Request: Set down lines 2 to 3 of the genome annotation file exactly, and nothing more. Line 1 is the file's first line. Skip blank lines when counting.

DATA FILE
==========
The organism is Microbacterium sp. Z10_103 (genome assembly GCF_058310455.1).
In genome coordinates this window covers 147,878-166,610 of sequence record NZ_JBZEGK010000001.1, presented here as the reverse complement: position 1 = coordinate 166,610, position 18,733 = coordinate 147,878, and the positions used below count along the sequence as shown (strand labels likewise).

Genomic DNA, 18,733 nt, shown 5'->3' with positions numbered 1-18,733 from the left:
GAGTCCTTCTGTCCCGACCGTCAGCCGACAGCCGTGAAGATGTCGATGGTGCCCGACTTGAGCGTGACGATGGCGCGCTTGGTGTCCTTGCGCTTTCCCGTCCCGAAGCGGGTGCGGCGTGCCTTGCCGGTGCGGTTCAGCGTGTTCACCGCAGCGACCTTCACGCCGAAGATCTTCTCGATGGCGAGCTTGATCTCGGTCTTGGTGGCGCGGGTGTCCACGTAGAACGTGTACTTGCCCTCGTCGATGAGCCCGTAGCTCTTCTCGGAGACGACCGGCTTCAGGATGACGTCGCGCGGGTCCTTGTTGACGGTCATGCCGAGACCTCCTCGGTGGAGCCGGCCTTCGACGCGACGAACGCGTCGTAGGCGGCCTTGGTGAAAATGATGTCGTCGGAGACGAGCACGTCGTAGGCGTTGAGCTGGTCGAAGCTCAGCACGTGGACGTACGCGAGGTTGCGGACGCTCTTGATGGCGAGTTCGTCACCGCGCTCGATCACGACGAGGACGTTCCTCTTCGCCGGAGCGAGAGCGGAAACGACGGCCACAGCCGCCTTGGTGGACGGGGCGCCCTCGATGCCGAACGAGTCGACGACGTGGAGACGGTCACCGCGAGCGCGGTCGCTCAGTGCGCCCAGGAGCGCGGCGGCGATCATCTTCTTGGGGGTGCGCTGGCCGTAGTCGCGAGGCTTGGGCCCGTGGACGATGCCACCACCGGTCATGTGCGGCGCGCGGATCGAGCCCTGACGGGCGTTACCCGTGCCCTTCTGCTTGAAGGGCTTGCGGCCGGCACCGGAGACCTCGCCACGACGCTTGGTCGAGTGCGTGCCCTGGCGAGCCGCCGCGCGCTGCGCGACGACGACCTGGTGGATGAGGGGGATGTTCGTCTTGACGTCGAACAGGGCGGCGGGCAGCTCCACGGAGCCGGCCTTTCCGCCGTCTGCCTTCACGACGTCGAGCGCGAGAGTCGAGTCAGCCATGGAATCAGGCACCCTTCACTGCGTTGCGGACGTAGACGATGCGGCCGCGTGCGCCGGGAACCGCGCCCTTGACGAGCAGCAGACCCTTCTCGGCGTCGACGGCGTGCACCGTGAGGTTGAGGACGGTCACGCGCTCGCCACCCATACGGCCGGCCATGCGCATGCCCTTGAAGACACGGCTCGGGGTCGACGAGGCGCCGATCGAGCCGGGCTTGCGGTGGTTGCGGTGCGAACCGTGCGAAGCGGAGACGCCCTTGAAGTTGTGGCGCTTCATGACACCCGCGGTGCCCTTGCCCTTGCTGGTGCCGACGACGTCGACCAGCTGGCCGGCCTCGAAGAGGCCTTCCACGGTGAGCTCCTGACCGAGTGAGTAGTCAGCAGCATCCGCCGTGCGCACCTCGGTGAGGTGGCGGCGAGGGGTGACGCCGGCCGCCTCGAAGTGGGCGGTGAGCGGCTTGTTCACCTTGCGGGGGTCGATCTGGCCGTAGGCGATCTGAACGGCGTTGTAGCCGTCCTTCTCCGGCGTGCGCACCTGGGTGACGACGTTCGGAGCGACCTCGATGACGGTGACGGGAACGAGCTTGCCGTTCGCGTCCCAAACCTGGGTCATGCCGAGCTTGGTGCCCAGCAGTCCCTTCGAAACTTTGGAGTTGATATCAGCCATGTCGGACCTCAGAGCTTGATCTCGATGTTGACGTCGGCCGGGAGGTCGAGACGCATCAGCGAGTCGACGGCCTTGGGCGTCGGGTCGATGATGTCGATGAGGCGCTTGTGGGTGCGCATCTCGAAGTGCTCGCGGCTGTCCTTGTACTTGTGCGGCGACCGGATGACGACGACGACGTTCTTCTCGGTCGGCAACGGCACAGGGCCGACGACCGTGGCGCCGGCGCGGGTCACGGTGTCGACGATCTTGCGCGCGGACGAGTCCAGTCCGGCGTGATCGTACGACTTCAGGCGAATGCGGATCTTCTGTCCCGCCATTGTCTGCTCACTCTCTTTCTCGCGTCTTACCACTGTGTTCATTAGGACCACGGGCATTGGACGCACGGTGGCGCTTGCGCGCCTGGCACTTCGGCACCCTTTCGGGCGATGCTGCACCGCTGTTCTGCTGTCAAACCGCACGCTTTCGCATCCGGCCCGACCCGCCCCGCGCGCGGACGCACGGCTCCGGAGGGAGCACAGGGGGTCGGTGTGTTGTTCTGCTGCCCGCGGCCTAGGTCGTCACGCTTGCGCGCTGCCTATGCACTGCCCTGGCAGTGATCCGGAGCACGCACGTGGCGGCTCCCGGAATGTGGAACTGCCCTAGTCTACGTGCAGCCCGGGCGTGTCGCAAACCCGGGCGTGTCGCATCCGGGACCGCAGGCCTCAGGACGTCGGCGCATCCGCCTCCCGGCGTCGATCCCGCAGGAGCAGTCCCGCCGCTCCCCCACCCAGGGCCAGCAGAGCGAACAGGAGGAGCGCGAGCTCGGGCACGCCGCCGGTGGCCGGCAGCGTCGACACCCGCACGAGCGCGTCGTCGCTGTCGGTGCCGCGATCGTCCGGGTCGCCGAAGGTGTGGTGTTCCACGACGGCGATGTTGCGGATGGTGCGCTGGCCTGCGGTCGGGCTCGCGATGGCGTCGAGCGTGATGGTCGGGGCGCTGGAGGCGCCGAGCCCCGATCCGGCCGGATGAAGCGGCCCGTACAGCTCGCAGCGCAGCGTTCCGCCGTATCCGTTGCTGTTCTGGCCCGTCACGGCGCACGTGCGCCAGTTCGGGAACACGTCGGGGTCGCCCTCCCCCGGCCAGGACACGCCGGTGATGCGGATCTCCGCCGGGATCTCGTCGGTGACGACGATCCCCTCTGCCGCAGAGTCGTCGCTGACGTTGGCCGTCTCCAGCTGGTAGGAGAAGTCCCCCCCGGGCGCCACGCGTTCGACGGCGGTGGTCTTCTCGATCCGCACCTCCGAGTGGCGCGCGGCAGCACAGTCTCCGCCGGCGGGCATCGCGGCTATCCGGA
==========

In genome coordinates this window covers 147,878-166,610 of sequence record NZ_JBZEGK010000001.1, presented here as the reverse complement: position 1 = coordinate 166,610, position 18,733 = coordinate 147,878, and the positions used below count along the sequence as shown (strand labels likewise).

Genomic DNA, 18,733 nt, shown 5'->3' with positions numbered 1-18,733 from the left: